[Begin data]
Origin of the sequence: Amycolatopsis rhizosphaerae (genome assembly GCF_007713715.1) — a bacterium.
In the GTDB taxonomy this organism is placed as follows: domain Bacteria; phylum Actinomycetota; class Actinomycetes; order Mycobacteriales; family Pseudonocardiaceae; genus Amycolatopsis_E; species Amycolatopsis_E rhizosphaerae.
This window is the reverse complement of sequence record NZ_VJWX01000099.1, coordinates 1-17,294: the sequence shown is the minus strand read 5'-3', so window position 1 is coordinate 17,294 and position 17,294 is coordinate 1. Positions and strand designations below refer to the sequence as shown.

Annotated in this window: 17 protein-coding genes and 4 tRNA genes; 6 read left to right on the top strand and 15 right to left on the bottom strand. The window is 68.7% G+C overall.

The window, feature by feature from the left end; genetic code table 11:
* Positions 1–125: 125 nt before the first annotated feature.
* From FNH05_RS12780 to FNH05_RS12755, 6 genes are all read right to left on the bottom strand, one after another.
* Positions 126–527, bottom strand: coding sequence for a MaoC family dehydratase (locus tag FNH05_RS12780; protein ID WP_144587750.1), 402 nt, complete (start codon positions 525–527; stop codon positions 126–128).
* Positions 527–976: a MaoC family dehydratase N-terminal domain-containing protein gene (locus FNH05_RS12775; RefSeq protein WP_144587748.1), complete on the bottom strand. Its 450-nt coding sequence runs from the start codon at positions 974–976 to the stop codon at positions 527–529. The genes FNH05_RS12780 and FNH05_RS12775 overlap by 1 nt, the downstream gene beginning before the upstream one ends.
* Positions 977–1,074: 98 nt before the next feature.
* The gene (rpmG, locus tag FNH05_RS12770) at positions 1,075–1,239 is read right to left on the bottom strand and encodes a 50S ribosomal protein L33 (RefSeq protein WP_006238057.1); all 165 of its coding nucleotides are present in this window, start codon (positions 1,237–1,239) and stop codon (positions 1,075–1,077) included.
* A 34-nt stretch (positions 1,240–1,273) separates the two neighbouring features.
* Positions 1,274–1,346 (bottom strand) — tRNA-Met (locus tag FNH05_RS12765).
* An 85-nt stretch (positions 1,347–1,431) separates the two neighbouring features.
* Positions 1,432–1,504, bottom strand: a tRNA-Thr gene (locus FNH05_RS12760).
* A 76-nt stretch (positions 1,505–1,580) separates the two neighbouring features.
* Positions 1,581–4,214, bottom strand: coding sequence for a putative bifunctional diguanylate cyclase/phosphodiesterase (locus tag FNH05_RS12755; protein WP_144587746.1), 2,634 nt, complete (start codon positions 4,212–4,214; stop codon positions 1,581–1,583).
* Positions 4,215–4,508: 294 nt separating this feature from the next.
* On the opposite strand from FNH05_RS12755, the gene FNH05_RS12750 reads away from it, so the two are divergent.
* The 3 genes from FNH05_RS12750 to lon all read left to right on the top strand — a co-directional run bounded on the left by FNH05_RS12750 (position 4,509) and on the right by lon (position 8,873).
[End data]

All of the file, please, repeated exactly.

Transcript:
Origin of the sequence: Amycolatopsis rhizosphaerae (genome assembly GCF_007713715.1) — a bacterium.
In the GTDB taxonomy this organism is placed as follows: domain Bacteria; phylum Actinomycetota; class Actinomycetes; order Mycobacteriales; family Pseudonocardiaceae; genus Amycolatopsis_E; species Amycolatopsis_E rhizosphaerae.
This window is the reverse complement of sequence record NZ_VJWX01000099.1, coordinates 1-17,294: the sequence shown is the minus strand read 5'-3', so window position 1 is coordinate 17,294 and position 17,294 is coordinate 1. Positions and strand designations below refer to the sequence as shown.

Annotated in this window: 17 protein-coding genes and 4 tRNA genes; 6 read left to right on the top strand and 15 right to left on the bottom strand. The window is 68.7% G+C overall.

The window, feature by feature from the left end; genetic code table 11:
* Positions 1–125: 125 nt before the first annotated feature.
* From FNH05_RS12780 to FNH05_RS12755, 6 genes are all read right to left on the bottom strand, one after another.
* Positions 126–527, bottom strand: coding sequence for a MaoC family dehydratase (locus tag FNH05_RS12780; protein ID WP_144587750.1), 402 nt, complete (start codon positions 525–527; stop codon positions 126–128).
* Positions 527–976: a MaoC family dehydratase N-terminal domain-containing protein gene (locus FNH05_RS12775; RefSeq protein WP_144587748.1), complete on the bottom strand. Its 450-nt coding sequence runs from the start codon at positions 974–976 to the stop codon at positions 527–529. The genes FNH05_RS12780 and FNH05_RS12775 overlap by 1 nt, the downstream gene beginning before the upstream one ends.
* Positions 977–1,074: 98 nt before the next feature.
* The gene (rpmG, locus tag FNH05_RS12770) at positions 1,075–1,239 is read right to left on the bottom strand and encodes a 50S ribosomal protein L33 (RefSeq protein WP_006238057.1); all 165 of its coding nucleotides are present in this window, start codon (positions 1,237–1,239) and stop codon (positions 1,075–1,077) included.
* A 34-nt stretch (positions 1,240–1,273) separates the two neighbouring features.
* Positions 1,274–1,346 (bottom strand) — tRNA-Met (locus tag FNH05_RS12765).
* An 85-nt stretch (positions 1,347–1,431) separates the two neighbouring features.
* Positions 1,432–1,504, bottom strand: a tRNA-Thr gene (locus FNH05_RS12760).
* A 76-nt stretch (positions 1,505–1,580) separates the two neighbouring features.
* Positions 1,581–4,214, bottom strand: coding sequence for a putative bifunctional diguanylate cyclase/phosphodiesterase (locus tag FNH05_RS12755; protein WP_144587746.1), 2,634 nt, complete (start codon positions 4,212–4,214; stop codon positions 1,581–1,583).
* Positions 4,215–4,508: 294 nt separating this feature from the next.
* On the opposite strand from FNH05_RS12755, the gene FNH05_RS12750 reads away from it, so the two are divergent.
* The 3 genes from FNH05_RS12750 to lon all read left to right on the top strand — a co-directional run bounded on the left by FNH05_RS12750 (position 4,509) and on the right by lon (position 8,873).